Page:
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Anatomy

153 | Top office ergonomic tips

Ergonomics is the study of designing the working environment in a way that makes people safe and more productive. Six to eight hours is a lot of time to be sitting in a position where the instrumentation is not really skillfully placed in accordance with how our biomechanics work. Use the following tips to avoid carpal tunnel and other workplace hazards.

  • Find an adjustable chair that’s going to position you well. Have the cushion of the seat positioned so that it’s not tipping you back at all. You want your weight bearing through your sit bones and no rounding in the back. Your feet should be flat on the floor, not dangling into space. The more you can get to 90 degrees with the knee and the hip, the better.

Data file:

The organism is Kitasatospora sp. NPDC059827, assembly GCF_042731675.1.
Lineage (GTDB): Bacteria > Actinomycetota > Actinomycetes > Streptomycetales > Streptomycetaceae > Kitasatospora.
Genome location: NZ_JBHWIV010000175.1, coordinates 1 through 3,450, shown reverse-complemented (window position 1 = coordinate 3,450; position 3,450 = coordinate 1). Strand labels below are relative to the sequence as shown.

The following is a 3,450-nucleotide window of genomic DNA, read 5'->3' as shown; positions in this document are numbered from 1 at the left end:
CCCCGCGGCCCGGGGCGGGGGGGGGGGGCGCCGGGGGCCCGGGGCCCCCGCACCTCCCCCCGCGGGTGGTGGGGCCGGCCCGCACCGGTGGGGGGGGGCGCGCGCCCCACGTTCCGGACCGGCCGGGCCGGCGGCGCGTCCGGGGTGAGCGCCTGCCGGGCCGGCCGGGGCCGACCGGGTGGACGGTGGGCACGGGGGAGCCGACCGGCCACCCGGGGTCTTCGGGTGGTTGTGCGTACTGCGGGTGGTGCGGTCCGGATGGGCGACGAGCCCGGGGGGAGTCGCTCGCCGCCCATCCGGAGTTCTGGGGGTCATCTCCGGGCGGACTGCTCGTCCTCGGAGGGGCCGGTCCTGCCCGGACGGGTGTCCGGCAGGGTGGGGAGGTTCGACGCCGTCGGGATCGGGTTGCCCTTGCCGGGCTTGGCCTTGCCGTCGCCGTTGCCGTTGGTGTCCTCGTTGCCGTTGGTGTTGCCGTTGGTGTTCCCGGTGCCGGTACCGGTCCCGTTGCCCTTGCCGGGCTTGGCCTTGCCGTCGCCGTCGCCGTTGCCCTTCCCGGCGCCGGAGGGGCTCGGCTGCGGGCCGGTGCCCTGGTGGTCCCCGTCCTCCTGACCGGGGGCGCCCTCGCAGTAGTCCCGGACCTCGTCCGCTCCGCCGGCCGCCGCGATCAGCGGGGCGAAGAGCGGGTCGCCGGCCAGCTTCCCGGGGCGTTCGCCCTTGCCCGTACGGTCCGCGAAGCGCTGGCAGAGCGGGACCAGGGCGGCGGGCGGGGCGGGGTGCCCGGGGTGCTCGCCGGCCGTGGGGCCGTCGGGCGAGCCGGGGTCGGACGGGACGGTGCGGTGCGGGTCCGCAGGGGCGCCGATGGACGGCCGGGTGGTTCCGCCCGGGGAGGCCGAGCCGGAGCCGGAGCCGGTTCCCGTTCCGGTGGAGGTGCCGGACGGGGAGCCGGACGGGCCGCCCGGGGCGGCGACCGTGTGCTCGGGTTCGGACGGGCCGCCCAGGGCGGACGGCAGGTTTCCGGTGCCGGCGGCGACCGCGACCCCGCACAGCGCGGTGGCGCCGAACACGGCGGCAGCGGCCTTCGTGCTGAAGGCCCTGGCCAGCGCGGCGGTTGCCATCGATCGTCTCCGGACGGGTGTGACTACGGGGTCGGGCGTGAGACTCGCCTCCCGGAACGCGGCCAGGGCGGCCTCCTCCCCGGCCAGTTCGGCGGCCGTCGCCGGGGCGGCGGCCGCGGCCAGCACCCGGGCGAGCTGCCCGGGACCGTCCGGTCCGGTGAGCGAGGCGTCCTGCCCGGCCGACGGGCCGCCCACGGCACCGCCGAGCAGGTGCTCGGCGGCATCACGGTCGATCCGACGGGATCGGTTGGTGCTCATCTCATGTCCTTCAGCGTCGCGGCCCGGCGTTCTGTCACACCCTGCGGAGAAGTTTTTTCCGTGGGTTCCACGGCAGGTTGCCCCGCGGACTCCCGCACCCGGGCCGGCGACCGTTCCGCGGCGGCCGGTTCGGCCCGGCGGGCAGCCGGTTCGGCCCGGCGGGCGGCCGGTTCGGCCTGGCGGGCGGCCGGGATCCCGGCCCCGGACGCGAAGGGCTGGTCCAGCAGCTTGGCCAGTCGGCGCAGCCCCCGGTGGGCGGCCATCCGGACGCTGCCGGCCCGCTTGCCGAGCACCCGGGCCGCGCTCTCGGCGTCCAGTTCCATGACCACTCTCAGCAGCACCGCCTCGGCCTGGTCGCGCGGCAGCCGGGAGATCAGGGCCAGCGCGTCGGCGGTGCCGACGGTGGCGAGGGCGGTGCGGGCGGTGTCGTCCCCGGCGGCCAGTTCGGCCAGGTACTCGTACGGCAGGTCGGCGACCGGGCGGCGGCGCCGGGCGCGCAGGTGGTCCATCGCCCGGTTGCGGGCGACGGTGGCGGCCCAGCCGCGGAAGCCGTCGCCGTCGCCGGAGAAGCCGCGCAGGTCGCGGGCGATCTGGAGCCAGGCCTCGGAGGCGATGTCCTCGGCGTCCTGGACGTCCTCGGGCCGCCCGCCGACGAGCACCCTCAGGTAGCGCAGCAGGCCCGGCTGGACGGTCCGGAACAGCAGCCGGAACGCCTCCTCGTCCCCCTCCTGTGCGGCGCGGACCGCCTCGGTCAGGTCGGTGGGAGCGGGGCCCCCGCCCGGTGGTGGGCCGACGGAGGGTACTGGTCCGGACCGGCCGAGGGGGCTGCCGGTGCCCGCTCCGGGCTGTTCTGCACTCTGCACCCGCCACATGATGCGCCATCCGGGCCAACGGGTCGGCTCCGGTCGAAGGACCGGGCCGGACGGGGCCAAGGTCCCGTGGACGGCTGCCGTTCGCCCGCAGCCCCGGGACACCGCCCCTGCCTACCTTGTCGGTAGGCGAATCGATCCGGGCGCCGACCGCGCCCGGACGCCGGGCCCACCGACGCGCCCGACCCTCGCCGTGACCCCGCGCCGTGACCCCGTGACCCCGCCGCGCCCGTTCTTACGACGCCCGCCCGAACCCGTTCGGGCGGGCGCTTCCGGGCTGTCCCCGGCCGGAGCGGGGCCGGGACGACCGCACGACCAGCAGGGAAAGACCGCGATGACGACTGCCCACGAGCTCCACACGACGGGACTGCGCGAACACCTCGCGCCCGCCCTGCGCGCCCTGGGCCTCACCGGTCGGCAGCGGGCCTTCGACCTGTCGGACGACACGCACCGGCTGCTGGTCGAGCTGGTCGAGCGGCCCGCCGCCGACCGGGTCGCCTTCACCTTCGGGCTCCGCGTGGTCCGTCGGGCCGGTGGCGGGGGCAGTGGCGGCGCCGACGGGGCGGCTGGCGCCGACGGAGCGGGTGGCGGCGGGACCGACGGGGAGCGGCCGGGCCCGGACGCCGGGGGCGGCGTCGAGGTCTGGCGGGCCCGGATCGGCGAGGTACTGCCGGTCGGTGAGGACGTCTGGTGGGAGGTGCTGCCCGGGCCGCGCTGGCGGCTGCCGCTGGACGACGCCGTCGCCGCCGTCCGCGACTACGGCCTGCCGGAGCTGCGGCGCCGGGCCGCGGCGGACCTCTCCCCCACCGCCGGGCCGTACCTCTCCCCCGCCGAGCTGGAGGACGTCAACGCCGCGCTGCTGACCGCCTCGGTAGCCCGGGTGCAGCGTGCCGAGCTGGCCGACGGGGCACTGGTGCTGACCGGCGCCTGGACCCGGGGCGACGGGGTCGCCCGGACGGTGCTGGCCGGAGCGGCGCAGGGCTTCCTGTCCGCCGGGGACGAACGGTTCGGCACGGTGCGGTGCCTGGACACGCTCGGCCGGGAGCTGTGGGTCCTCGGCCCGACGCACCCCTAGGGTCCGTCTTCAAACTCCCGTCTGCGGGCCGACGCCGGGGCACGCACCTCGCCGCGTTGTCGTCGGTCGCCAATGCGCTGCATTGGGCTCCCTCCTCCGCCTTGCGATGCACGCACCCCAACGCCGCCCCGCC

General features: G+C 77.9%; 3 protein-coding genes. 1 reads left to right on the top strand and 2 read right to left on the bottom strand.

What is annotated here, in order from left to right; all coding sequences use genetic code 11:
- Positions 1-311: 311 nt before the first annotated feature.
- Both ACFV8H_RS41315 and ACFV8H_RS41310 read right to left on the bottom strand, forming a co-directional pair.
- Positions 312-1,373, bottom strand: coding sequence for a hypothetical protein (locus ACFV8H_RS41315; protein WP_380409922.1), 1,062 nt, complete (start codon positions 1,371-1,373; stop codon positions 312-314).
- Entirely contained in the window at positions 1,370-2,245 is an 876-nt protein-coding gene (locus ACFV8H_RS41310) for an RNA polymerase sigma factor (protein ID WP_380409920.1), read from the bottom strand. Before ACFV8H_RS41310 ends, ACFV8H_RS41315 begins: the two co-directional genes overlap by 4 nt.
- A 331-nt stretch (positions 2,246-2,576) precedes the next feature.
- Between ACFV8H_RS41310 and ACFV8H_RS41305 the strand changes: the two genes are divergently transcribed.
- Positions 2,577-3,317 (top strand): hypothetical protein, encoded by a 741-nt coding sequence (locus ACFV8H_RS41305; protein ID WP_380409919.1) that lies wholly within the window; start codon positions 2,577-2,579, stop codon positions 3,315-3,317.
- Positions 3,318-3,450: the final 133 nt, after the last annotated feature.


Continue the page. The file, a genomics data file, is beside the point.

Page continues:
• Move your feet around in a variety of ways to help with circulation.
  • Arrange your work surface so that the height of your desk is not going to put a strain on your back. You don't want to feel like the desk is far away from you or far below you. You want to feel like you can rest the elbows easily by your sides and type. 
  • If have a standing desk, adjust it so your elbows are bent at 90 degrees and your hands are a little lower than that.
  • Have your eyes so that they're at the height of your screen. This is tricky when your computer screen is connected to your typing keyboard so a wireless keyboard is a great investment.
  • Get up and move frequently because sitting or standing at a desk in one position for a long period of time will put a strain on your body. Roll the shoulders and go and visit a workmate to check they’re remembering to move around too.


Lastly, I would love to hear what you've done that has really changed your ergonomics at work. Email me at lara@movementbylara.com.

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